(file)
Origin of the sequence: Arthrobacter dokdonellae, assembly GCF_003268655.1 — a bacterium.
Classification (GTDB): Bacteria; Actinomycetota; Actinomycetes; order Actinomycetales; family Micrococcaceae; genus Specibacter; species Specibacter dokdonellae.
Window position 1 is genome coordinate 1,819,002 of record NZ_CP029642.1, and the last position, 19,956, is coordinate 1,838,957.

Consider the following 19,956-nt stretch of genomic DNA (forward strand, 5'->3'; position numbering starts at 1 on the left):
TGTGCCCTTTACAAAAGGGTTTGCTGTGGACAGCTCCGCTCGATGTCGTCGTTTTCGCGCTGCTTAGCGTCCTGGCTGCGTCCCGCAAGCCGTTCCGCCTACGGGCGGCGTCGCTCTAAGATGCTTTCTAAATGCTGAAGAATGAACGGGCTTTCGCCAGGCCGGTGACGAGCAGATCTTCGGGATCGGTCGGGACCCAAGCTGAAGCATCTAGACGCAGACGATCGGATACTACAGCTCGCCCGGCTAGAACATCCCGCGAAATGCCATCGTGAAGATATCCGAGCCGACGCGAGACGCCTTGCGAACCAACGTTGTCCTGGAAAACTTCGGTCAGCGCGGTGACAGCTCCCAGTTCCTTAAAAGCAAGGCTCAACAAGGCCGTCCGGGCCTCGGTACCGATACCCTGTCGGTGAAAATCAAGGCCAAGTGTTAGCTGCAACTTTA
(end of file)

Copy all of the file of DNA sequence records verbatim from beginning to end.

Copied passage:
Origin of the sequence: Arthrobacter dokdonellae, assembly GCF_003268655.1 — a bacterium.
Classification (GTDB): Bacteria; Actinomycetota; Actinomycetes; order Actinomycetales; family Micrococcaceae; genus Specibacter; species Specibacter dokdonellae.
Window position 1 is genome coordinate 1,819,002 of record NZ_CP029642.1, and the last position, 19,956, is coordinate 1,838,957.

Consider the following 19,956-nt stretch of genomic DNA (forward strand, 5'->3'; position numbering starts at 1 on the left):
TGTGCCCTTTACAAAAGGGTTTGCTGTGGACAGCTCCGCTCGATGTCGTCGTTTTCGCGCTGCTTAGCGTCCTGGCTGCGTCCCGCAAGCCGTTCCGCCTACGGGCGGCGTCGCTCTAAGATGCTTTCTAAATGCTGAAGAATGAACGGGCTTTCGCCAGGCCGGTGACGAGCAGATCTTCGGGATCGGTCGGGACCCAAGCTGAAGCATCTAGACGCAGACGATCGGATACTACAGCTCGCCCGGCTAGAACATCCCGCGAAATGCCATCGTGAAGATATCCGAGCCGACGCGAGACGCCTTGCGAACCAACGTTGTCCTGGAAAACTTCGGTCAGCGCGGTGACAGCTCCCAGTTCCTTAAAAGCAAGGCTCAACAAGGCCGTCCGGGCCTCGGTACCGATACCCTGTCGGTGAAAATCAAGGCCAAGTGTTAGCTGCAACTTTA